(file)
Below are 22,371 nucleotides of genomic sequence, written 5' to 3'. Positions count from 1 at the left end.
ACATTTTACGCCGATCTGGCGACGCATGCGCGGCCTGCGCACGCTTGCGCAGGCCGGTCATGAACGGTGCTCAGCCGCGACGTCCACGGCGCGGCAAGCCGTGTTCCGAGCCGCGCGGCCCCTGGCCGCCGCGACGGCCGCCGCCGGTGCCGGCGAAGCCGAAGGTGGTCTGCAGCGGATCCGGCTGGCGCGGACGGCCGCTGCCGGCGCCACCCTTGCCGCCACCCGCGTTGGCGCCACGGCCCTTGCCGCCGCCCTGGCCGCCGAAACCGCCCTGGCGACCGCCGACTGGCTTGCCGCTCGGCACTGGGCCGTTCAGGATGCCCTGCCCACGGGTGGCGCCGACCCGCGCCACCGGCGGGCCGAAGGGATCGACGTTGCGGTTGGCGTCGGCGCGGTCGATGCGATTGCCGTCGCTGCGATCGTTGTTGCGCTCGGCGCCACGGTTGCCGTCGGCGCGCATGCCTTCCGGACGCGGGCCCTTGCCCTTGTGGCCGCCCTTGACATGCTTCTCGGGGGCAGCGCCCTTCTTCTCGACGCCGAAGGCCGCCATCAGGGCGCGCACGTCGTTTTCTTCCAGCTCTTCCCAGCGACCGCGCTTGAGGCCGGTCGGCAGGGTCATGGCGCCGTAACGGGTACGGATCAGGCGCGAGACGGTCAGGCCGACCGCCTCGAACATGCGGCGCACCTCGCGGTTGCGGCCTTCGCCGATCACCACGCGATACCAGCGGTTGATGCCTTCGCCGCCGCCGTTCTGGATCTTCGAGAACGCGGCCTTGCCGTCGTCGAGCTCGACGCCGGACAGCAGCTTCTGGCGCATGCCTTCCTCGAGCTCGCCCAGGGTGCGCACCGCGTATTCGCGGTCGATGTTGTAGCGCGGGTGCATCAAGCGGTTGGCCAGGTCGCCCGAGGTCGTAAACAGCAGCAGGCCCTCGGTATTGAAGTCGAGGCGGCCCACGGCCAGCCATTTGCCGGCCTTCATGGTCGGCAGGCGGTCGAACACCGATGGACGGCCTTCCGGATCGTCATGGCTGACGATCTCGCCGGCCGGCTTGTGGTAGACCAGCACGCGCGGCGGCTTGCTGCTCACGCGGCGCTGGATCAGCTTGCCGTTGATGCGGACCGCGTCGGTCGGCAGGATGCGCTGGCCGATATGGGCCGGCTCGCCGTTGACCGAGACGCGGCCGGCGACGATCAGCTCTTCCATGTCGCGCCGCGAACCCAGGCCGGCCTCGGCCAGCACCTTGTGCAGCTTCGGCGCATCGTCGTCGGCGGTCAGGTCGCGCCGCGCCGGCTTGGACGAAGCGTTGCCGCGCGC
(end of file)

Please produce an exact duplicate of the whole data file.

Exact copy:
Below are 22,371 nucleotides of genomic sequence, written 5' to 3'. Positions count from 1 at the left end.
ACATTTTACGCCGATCTGGCGACGCATGCGCGGCCTGCGCACGCTTGCGCAGGCCGGTCATGAACGGTGCTCAGCCGCGACGTCCACGGCGCGGCAAGCCGTGTTCCGAGCCGCGCGGCCCCTGGCCGCCGCGACGGCCGCCGCCGGTGCCGGCGAAGCCGAAGGTGGTCTGCAGCGGATCCGGCTGGCGCGGACGGCCGCTGCCGGCGCCACCCTTGCCGCCACCCGCGTTGGCGCCACGGCCCTTGCCGCCGCCCTGGCCGCCGAAACCGCCCTGGCGACCGCCGACTGGCTTGCCGCTCGGCACTGGGCCGTTCAGGATGCCCTGCCCACGGGTGGCGCCGACCCGCGCCACCGGCGGGCCGAAGGGATCGACGTTGCGGTTGGCGTCGGCGCGGTCGATGCGATTGCCGTCGCTGCGATCGTTGTTGCGCTCGGCGCCACGGTTGCCGTCGGCGCGCATGCCTTCCGGACGCGGGCCCTTGCCCTTGTGGCCGCCCTTGACATGCTTCTCGGGGGCAGCGCCCTTCTTCTCGACGCCGAAGGCCGCCATCAGGGCGCGCACGTCGTTTTCTTCCAGCTCTTCCCAGCGACCGCGCTTGAGGCCGGTCGGCAGGGTCATGGCGCCGTAACGGGTACGGATCAGGCGCGAGACGGTCAGGCCGACCGCCTCGAACATGCGGCGCACCTCGCGGTTGCGGCCTTCGCCGATCACCACGCGATACCAGCGGTTGATGCCTTCGCCGCCGCCGTTCTGGATCTTCGAGAACGCGGCCTTGCCGTCGTCGAGCTCGACGCCGGACAGCAGCTTCTGGCGCATGCCTTCCTCGAGCTCGCCCAGGGTGCGCACCGCGTATTCGCGGTCGATGTTGTAGCGCGGGTGCATCAAGCGGTTGGCCAGGTCGCCCGAGGTCGTAAACAGCAGCAGGCCCTCGGTATTGAAGTCGAGGCGGCCCACGGCCAGCCATTTGCCGGCCTTCATGGTCGGCAGGCGGTCGAACACCGATGGACGGCCTTCCGGATCGTCATGGCTGACGATCTCGCCGGCCGGCTTGTGGTAGACCAGCACGCGCGGCGGCTTGCTGCTCACGCGGCGCTGGATCAGCTTGCCGTTGATGCGGACCGCGTCGGTCGGCAGGATGCGCTGGCCGATATGGGCCGGCTCGCCGTTGACCGAGACGCGGCCGGCGACGATCAGCTCTTCCATGTCGCGCCGCGAACCCAGGCCGGCCTCGGCCAGCACCTTGTGCAGCTTCGGCGCATCGTCGTCGGCGGTCAGGTCGCGCCGCGCCGGCTTGGACGAAGCGTTGCCGCGCGC